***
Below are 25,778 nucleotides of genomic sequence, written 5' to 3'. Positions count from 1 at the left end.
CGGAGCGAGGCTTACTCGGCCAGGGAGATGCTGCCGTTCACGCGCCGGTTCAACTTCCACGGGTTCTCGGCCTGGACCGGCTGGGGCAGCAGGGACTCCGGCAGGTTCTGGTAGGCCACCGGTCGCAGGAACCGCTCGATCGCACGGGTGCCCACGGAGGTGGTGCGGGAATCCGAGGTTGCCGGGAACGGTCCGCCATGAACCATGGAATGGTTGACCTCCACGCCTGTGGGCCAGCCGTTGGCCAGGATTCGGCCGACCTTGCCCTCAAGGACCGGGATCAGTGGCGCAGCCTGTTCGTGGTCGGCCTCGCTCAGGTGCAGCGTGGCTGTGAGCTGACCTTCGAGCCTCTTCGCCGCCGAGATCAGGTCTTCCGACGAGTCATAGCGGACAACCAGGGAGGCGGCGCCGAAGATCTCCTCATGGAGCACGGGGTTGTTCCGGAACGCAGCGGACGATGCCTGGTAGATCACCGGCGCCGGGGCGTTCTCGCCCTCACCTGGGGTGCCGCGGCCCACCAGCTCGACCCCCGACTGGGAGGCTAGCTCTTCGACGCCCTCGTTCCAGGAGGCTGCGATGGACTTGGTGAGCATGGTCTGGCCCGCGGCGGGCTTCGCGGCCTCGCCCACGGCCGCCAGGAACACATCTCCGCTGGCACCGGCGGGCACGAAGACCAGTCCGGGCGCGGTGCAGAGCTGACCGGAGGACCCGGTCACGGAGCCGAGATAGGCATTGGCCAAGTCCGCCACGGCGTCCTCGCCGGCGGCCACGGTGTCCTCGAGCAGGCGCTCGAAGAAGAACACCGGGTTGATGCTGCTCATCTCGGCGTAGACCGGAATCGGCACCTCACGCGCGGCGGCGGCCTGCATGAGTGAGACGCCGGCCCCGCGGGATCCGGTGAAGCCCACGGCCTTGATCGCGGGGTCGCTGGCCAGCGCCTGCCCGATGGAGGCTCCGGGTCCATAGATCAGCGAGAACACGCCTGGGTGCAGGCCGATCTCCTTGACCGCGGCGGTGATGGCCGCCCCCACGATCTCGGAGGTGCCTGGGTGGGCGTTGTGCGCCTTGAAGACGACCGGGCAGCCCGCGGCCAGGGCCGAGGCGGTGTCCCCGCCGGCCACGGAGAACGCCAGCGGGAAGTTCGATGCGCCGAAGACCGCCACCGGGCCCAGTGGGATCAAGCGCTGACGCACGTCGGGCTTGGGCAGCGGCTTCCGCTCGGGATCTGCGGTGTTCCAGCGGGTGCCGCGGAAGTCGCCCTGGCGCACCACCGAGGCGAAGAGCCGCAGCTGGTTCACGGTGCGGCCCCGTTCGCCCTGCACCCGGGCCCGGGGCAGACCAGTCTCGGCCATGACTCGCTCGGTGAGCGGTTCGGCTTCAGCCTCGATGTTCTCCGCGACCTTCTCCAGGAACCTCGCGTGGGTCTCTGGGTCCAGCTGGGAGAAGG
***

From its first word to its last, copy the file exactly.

Below are 25,778 nucleotides of genomic sequence, written 5' to 3'. Positions count from 1 at the left end.
CGGAGCGAGGCTTACTCGGCCAGGGAGATGCTGCCGTTCACGCGCCGGTTCAACTTCCACGGGTTCTCGGCCTGGACCGGCTGGGGCAGCAGGGACTCCGGCAGGTTCTGGTAGGCCACCGGTCGCAGGAACCGCTCGATCGCACGGGTGCCCACGGAGGTGGTGCGGGAATCCGAGGTTGCCGGGAACGGTCCGCCATGAACCATGGAATGGTTGACCTCCACGCCTGTGGGCCAGCCGTTGGCCAGGATTCGGCCGACCTTGCCCTCAAGGACCGGGATCAGTGGCGCAGCCTGTTCGTGGTCGGCCTCGCTCAGGTGCAGCGTGGCTGTGAGCTGACCTTCGAGCCTCTTCGCCGCCGAGATCAGGTCTTCCGACGAGTCATAGCGGACAACCAGGGAGGCGGCGCCGAAGATCTCCTCATGGAGCACGGGGTTGTTCCGGAACGCAGCGGACGATGCCTGGTAGATCACCGGCGCCGGGGCGTTCTCGCCCTCACCTGGGGTGCCGCGGCCCACCAGCTCGACCCCCGACTGGGAGGCTAGCTCTTCGACGCCCTCGTTCCAGGAGGCTGCGATGGACTTGGTGAGCATGGTCTGGCCCGCGGCGGGCTTCGCGGCCTCGCCCACGGCCGCCAGGAACACATCTCCGCTGGCACCGGCGGGCACGAAGACCAGTCCGGGCGCGGTGCAGAGCTGACCGGAGGACCCGGTCACGGAGCCGAGATAGGCATTGGCCAAGTCCGCCACGGCGTCCTCGCCGGCGGCCACGGTGTCCTCGAGCAGGCGCTCGAAGAAGAACACCGGGTTGATGCTGCTCATCTCGGCGTAGACCGGAATCGGCACCTCACGCGCGGCGGCGGCCTGCATGAGTGAGACGCCGGCCCCGCGGGATCCGGTGAAGCCCACGGCCTTGATCGCGGGGTCGCTGGCCAGCGCCTGCCCGATGGAGGCTCCGGGTCCATAGATCAGCGAGAACACGCCTGGGTGCAGGCCGATCTCCTTGACCGCGGCGGTGATGGCCGCCCCCACGATCTCGGAGGTGCCTGGGTGGGCGTTGTGCGCCTTGAAGACGACCGGGCAGCCCGCGGCCAGGGCCGAGGCGGTGTCCCCGCCGGCCACGGAGAACGCCAGCGGGAAGTTCGATGCGCCGAAGACCGCCACCGGGCCCAGTGGGATCAAGCGCTGACGCACGTCGGGCTTGGGCAGCGGCTTCCGCTCGGGATCTGCGGTGTTCCAGCGGGTGCCGCGGAAGTCGCCCTGGCGCACCACCGAGGCGAAGAGCCGCAGCTGGTTCACGGTGCGGCCCCGTTCGCCCTGCACCCGGGCCCGGGGCAGACCAGTCTCGGCCATGACTCGCTCGGTGAGCGGTTCGGCTTCAGCCTCGATGTTCTCCGCGACCTTCTCCAGGAACCTCGCGTGGGTCTCTGGGTCCAGCTGGGAGAAGG